Against the backdrop of the coronavirus pandemic, Uzbekistan will be the only country in Eastern Europe and Central Asia (EECA) to see economic growth in 2020, according to the latest edition of the World Bank’s semi-annual report Global Economic Prospects.
Note: For the purposes of analysis, the World Bank divides countries into “advanced economies” (AEs) and “emerging market and developing economies” (EMDEs), effectively creating a 24-nation Eastern Europe and Central Asia region out of the EMDEs of the report’s Europe and Central Asia (ECA) region.
The COVID-19 pandemic has had a deep effect on the countries of Eastern Europe and Central Asia following the collapse of world prices for raw products, disruptions to global and regional production and supply chains and increased levels of risk on financial markets, the report notes.
According to the World Bank’s prognosis, the global economy will see a 5.2% contraction in 2020, the largest since the Second World War. Most countries are expected to be pushed into recession, with per capita output shrinking in a greater number of nations than during any of the 14 global recessions recorded since 1870.
In response to the crisis, central banks in many countries in the EECA region are increasing their monetary support. Kazakhstan has intervened in foreign exchange markets to stabilise its currency and mitigate volatility, while Russia has used sovereign wealth funds to the same end.
The region’s economy as a whole is expected to shrink by 4.7% this year, with recessions or zero growth in nearly all countries. Out of 24 nations, the only exception is Uzbekistan, where growth is expected to come to around 1.5%.
Economic growth in Russia, Kazakhstan and Azerbaijan will be limited by continued low global prices for oil, the World Bank’s experts write. Economic activity in Russia is predicted to contract 6% due to the rise in COVID-19 cases together with OPEC+ production cuts and the collapse of oil prices.
Economic activity in Central Europe will contract by 5%, in the Western Balkans by 3.2%, in the Southern Caucasus by 3.1%, in Eastern Europe by 3.6%, and in Central Asia by 1.7%.
“Although fiscal space is limited in many countries, policymakers have used existing buffers or reprioritized spending to bolster health care systems; strengthen safety nets; support the private sector; and counter financial market disruptions,” the report notes. While extra funding has been allocated to boost health care systems, some countries in the region “entered the crisis ill-prepared to cope with widespread infections given the limited capacity of health care systems and health care spending”.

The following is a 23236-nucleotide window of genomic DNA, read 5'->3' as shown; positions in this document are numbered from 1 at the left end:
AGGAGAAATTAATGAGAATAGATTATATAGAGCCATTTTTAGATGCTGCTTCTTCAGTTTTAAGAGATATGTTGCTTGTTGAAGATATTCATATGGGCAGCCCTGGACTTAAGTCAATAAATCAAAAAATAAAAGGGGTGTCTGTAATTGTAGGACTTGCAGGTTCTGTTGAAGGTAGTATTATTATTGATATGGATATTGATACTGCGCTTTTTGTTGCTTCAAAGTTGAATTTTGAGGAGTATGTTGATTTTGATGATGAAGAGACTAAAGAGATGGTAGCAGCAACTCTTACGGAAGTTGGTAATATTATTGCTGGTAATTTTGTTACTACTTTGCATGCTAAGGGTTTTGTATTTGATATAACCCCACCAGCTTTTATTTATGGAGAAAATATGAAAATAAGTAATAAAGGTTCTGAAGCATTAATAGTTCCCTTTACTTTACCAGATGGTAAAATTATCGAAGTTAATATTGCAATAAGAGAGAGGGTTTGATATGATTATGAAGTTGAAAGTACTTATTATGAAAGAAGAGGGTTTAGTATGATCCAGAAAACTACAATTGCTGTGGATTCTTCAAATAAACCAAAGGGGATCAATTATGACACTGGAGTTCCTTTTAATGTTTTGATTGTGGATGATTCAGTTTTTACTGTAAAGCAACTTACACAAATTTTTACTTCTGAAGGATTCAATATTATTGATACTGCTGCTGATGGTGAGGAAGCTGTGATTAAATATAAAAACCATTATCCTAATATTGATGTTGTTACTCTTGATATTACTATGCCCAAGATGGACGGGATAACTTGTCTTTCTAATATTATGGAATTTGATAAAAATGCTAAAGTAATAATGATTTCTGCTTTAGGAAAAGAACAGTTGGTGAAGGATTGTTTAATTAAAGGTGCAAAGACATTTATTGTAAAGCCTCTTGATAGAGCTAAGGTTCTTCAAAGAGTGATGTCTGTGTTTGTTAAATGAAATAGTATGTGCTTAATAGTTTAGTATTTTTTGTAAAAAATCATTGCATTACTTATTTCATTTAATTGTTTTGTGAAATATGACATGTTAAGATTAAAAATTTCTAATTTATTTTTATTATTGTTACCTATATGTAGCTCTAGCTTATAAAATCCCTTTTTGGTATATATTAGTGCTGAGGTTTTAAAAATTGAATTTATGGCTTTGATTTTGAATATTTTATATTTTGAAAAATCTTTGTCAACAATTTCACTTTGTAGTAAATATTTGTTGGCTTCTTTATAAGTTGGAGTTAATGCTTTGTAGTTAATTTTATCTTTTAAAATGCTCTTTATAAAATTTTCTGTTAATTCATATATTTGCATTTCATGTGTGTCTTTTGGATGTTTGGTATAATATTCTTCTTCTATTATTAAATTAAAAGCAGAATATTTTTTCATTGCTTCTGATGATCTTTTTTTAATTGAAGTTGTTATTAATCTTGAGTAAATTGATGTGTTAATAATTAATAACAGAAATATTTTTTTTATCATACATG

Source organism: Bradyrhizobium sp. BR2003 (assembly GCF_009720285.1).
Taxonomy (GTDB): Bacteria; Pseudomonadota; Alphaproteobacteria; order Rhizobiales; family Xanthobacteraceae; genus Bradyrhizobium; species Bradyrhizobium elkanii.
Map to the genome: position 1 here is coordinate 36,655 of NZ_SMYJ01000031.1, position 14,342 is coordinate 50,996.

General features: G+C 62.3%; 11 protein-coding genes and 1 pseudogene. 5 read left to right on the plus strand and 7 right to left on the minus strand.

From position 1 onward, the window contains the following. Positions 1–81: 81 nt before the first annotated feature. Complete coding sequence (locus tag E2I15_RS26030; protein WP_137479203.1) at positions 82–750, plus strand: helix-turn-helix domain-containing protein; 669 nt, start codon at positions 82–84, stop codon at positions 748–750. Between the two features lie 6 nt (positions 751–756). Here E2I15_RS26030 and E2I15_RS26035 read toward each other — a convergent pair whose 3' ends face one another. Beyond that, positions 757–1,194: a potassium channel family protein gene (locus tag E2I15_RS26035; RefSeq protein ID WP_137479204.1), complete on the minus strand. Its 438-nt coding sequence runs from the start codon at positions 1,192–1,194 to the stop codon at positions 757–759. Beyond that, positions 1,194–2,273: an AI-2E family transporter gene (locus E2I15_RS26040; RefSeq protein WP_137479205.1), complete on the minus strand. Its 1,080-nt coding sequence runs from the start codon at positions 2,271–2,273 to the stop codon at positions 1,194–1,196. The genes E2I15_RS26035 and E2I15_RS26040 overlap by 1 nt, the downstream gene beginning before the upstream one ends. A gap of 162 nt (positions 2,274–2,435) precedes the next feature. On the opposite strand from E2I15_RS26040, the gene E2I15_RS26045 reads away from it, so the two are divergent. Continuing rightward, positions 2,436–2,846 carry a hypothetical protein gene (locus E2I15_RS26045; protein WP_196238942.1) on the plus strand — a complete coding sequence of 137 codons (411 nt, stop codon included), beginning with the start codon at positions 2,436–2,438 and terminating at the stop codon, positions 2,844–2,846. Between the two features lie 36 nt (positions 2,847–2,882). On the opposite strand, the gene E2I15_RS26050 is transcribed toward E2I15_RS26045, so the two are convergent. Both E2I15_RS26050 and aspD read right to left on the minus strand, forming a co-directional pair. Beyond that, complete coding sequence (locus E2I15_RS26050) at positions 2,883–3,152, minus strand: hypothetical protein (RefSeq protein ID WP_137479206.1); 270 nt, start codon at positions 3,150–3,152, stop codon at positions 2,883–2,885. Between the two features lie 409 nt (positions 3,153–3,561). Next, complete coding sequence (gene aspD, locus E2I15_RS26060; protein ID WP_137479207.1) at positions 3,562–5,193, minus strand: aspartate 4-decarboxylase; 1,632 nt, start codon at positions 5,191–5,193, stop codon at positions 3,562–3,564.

Many countries have also introduced unprecedented fiscal support programs to counter the impact of the crisis, which are providing some relief to vulnerable households and firms and cushioning the drop in domestic demands and employment.
The economy in Tajikistan is expected to contract by 2%, in Turkey by 3.8%, in Kazakhstan 3% and in Kyrgyzstan 4%. Growth in Turkmenistan is set to be 0%.
The World Bank’s forecast is based on the assumption that lockdown measures are gradually lifted from the middle of this year. Given a gradual return to normal and resumption of trade and investment, growth in the EECA region is expect to rebound and reach 3.6%.
The World Bank has previously forecast a 20% fall in labour migrant remittances for 2020. At the end of May, the ILO issued a report detailing the extremely negative effect that the current crisis will have on young people and the worsening of their educational and employment prospects. According to the report, the negative impact on the “lockdown generation” could last for a significant period.